The Bill Is Bigger Than The Bill

I saw two men yesterday who couldn’t help but force a reflection regarding yesterday’s historic vote. The first was at Home Depot. He was a white guy maybe some younger than I. He was wearing a hoodie and I think cammos. He was wearing one shoe. The bare foot was all black and blue. He started murmuring about how he wished he could get a girl to find him attractive…

The second was a gentleman whom I could not help but refer to as “Mister Magoo.” He was crossing the street and was on a medical-issue stainless-steel cane. He was limping, but you just knew that his problems went far deeper than a bum leg. You could tell it required a lot of strategy for him to cross the street. Before the light turned green my way he had actually made it, and he walked over and started looking at a bus schedule.

My thought on both of these fellas was jeez, somebody ought to help that guy.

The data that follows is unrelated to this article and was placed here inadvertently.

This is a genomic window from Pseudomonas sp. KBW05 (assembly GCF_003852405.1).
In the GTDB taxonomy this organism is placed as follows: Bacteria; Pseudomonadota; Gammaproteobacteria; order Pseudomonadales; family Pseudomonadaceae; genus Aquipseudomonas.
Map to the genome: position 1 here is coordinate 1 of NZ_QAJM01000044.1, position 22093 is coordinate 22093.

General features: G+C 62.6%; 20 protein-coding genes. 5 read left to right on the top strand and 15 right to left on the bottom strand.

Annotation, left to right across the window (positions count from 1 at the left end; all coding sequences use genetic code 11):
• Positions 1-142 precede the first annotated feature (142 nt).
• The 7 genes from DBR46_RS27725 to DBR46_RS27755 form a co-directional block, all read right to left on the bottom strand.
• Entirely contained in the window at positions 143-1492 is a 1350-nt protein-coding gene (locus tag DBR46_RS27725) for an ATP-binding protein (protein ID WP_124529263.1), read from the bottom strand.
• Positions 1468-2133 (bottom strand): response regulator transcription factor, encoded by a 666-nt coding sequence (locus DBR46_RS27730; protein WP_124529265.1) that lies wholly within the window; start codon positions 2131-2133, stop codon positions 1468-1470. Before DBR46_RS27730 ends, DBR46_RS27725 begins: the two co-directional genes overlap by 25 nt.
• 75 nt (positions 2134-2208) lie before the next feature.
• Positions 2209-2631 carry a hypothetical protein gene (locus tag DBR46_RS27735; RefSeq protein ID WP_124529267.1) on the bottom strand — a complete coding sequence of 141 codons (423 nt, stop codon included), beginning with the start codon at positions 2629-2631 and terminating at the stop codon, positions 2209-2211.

This, I think, will be the consequence of yesterday’s historic vote in the House of Representatives—and I think the Republigoats understand this—that, while the bill itself is a paltry version of what it needs to be, its overall cultural impact will be quite effective at carrying its reforms further.

What this country has become was illustrated quite vividly in this video, in which a man—apparently a victims of Parkinson’s disease—sat down to counter-protest and was mocked severely by a bunch of ugly white boys:

But that is what this country has become, in regards to most issues, but especially on the issue of health care: The expectation is that care requires dollars, not that care will be forthcoming regardless of the depth of your pockets. Love or hate Olbermann’s hour-long rant on this subject, recently replayed on MSNBC, but his allusion to Dickensian Britain was no stretch. Scrooge lives. And today, he sarcastically hurls dollar bills at a sick guy.

Rep. John Larson, head of the Democratic Caucus, today lists ten immediate changes you’ll see now that reform has passed. They are striking improvements to be sure. But I hope and believe that the passage of this bill, as imperfect and incomplete as it is, will accomplish a larger net effect than its provisions. I hope and believe that people will see the changes, will feel the changes, and that tides will turn; that Americans will cease thinking of health care as just another commodity.

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